Skip to main content
8 answers
8
Asked 682 views

I want to go into journalism but its not that encouraging from the things ive seen. Any advice on how to start from grade 11 to try and make that happen?

I love writing more than anything and I've always wanted to go into something that has to do with it. I have always liked spreading the word on recent events or social issues and I think journalism is the best way to do this. I would really like to pursue it in university but I've heard its really hard to find a job and I'm not exactly sure how to start from now. Unfortunately my high school doesn't have a paper or anything like that so I'm not sure where to go from there. I've heard its an extremely competitive industry so any ideas would be great or even any other career options ideas too would be greatly appreciated. I know there are things you can do with a journalism degree but I still have yet to learn about them. Any advice or info would help and thanks in advance. #journalism #english #writing #university #job

+25 Karma if successful
From: You
To: Friend
Subject: Career question for you

8

8 answers


0
Updated
Share a link to this answer
Share a link to this answer

mitch’s Answer

I salute you for wanting to go into journalism, and can appreciate your love of writing. Words are a wonderful thing, aren't they?
It's unfortunate that there is no school paper. Right now, though, you can start searching for a college that has a good journalism/mass communications department (which will probably be found in the Department of Humanities). You can set a goal to qualify for and attend such a university or collect when you graduate. Select one that has stiff requirements, as well as one or two that are a little easier to get into, just in case. Obviously your grades and SAT or ACT scores will have a great deal to do with whether you can get into a particular college. Dedicate yourself to getting good grades now, while you still have time to have an effect on that aspect of college admission. I don't know how your grades are so far, but some colleges put a higher emphasis on the grades you achieve as a junior and senior in high school, than your earlier ones.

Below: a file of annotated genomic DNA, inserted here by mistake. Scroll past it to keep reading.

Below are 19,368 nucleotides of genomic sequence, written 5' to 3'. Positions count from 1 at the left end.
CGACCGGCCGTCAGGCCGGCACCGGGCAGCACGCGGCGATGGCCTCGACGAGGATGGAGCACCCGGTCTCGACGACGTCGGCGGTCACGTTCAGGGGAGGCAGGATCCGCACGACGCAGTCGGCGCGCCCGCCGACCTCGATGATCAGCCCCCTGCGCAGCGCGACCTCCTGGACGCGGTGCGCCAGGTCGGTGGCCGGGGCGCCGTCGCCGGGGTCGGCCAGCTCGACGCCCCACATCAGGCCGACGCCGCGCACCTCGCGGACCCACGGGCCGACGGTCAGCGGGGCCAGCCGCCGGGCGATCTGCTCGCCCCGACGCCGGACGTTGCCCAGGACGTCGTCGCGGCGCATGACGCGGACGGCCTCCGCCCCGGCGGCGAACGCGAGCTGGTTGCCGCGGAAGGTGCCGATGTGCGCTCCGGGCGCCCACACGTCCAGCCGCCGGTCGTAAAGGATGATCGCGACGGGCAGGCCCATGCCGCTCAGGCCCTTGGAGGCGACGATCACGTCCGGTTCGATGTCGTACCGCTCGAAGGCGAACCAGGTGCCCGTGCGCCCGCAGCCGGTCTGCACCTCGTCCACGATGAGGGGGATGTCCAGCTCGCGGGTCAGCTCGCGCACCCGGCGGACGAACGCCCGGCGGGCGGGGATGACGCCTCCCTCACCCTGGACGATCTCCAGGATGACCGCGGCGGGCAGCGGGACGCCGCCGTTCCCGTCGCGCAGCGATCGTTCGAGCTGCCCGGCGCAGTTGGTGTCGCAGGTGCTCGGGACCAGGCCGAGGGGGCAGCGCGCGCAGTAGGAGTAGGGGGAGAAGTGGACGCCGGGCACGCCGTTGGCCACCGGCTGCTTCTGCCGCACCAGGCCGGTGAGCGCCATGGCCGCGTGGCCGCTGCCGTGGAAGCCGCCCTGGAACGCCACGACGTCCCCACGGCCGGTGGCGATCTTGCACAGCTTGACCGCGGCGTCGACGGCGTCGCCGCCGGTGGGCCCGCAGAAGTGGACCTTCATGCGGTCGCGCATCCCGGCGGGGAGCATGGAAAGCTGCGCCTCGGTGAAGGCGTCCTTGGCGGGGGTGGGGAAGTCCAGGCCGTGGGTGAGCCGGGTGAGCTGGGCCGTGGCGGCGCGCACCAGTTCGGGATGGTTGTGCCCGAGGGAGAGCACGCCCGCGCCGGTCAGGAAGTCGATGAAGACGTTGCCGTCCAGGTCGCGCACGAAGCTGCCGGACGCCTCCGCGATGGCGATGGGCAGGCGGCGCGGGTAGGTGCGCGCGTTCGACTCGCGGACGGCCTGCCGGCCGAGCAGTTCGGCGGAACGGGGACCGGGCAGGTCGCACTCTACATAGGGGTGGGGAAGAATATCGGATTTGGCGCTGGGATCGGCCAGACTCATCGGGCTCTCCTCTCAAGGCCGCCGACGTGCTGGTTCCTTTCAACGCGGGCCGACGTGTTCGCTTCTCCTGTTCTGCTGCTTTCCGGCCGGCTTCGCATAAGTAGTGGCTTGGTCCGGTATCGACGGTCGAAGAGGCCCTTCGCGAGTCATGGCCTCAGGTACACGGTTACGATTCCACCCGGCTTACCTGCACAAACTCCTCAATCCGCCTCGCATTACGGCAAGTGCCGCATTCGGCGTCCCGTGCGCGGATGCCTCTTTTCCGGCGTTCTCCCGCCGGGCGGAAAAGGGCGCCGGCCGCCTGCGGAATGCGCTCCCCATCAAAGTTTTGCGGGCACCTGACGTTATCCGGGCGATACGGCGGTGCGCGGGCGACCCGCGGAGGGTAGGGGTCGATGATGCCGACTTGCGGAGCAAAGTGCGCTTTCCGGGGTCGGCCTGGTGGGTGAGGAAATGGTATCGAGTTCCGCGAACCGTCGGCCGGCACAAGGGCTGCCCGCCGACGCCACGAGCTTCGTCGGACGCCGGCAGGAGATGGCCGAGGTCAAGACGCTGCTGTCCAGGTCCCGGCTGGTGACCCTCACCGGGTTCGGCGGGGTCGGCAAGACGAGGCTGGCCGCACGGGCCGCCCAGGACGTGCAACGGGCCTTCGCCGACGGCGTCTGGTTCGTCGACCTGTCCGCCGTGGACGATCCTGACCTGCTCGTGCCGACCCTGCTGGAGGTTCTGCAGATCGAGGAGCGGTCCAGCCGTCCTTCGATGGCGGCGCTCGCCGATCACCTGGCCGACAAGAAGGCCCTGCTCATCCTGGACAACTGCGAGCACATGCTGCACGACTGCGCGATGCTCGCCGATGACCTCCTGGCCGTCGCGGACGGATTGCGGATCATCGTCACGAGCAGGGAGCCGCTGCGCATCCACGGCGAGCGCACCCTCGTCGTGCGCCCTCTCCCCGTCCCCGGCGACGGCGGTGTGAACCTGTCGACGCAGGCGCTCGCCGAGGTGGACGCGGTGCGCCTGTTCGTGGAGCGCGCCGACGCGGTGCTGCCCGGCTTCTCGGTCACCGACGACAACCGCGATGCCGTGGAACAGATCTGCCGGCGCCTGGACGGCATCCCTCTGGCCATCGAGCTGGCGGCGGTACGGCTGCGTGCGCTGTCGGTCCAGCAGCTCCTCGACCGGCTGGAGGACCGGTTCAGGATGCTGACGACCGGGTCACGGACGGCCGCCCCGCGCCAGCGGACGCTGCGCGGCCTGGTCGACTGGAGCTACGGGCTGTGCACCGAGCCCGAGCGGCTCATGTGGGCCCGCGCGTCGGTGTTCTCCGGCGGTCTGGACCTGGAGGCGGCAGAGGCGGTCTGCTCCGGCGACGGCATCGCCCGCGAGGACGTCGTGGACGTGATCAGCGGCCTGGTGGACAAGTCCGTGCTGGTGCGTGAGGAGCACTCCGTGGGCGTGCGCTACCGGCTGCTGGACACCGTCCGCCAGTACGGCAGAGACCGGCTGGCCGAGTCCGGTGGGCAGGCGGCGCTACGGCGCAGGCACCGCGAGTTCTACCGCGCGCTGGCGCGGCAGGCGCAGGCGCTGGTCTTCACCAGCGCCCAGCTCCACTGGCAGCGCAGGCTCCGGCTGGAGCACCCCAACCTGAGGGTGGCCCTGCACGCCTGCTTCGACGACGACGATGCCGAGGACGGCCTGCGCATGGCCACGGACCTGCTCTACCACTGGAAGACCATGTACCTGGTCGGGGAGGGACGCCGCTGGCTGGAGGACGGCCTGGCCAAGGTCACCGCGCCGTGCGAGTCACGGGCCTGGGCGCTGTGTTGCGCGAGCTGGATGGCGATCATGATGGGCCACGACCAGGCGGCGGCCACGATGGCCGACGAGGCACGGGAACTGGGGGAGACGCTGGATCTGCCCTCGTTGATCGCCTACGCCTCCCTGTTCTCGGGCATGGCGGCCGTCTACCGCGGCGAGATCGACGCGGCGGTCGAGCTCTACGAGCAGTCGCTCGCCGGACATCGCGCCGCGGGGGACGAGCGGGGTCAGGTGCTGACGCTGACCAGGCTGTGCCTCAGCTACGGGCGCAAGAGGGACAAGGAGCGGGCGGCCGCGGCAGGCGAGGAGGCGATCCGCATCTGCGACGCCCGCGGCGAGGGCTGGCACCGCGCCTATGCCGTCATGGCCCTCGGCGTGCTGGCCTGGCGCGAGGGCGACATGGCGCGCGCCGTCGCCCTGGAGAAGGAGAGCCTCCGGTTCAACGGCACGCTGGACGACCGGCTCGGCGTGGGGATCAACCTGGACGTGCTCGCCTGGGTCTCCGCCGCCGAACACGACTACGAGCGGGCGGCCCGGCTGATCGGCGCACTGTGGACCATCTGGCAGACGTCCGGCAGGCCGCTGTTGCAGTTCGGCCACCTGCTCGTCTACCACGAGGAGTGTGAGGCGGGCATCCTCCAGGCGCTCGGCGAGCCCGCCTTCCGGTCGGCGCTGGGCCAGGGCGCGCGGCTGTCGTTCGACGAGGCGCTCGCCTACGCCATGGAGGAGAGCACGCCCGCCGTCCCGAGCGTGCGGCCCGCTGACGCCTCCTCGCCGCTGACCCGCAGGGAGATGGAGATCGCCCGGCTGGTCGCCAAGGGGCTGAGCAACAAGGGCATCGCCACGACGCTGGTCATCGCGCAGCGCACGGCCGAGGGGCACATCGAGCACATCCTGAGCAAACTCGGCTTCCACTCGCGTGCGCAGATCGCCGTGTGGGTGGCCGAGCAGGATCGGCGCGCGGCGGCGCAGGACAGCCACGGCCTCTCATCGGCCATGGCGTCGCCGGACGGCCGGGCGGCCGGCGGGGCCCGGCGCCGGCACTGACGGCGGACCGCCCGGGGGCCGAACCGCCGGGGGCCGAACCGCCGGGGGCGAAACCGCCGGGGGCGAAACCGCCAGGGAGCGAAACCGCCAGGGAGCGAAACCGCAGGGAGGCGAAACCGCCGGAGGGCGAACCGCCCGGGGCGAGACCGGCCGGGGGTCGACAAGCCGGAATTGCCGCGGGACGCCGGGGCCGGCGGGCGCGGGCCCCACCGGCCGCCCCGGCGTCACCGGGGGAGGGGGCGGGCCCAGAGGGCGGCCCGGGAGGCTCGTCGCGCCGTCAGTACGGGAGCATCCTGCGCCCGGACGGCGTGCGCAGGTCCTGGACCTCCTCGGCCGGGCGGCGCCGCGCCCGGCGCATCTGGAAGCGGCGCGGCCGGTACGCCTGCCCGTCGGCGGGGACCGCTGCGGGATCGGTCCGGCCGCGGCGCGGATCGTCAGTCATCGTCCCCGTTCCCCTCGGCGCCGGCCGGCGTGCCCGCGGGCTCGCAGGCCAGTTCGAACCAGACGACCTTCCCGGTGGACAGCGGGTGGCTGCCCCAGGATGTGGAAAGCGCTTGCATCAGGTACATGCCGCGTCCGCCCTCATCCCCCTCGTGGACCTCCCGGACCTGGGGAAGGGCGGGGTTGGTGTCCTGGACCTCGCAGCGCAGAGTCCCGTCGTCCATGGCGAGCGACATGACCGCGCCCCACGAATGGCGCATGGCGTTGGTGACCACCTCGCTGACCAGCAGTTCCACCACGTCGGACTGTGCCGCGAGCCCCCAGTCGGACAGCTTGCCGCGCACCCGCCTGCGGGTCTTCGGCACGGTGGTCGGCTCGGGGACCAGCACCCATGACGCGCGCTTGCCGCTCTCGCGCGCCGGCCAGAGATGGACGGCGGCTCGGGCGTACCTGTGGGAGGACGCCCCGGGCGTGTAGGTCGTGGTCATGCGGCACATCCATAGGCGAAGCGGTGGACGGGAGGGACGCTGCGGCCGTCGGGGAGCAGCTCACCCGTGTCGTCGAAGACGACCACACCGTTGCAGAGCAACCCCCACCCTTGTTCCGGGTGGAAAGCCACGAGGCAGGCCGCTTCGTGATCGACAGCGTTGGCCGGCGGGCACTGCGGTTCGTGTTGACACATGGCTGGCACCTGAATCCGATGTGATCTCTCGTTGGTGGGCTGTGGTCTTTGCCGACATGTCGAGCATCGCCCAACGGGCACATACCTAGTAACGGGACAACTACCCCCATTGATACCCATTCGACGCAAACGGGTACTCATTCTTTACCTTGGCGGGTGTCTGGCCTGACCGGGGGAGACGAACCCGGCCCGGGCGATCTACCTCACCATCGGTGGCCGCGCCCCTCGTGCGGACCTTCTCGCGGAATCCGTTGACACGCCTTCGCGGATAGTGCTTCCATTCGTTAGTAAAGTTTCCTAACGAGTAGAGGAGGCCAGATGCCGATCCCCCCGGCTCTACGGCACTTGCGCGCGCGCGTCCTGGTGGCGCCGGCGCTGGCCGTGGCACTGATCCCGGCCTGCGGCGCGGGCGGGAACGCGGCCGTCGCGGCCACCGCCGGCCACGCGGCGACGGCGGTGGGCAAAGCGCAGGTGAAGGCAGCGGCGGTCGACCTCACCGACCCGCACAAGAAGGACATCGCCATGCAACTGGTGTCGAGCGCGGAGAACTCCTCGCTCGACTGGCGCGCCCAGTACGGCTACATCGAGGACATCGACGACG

To qualify not only for higher education in this field, but for the career itself, take lots of classes that force you to write, and any advanced placement classes you can. Take classes like that which require essays, themes, reports and major papers. Not only will you get good writing practice (with the bonus of a free critique of your style by your teachers), but you will be forced to do research. So much of journalism involves not only the joy of writing out the story; it is good, solid research. Many writers, including many news writers these days, have forgotten how to do what it takes to nail down the facts and background of a story, and end up doing a lazy job of regurgitating what one biased new source spouts to them, instead of going more in depth.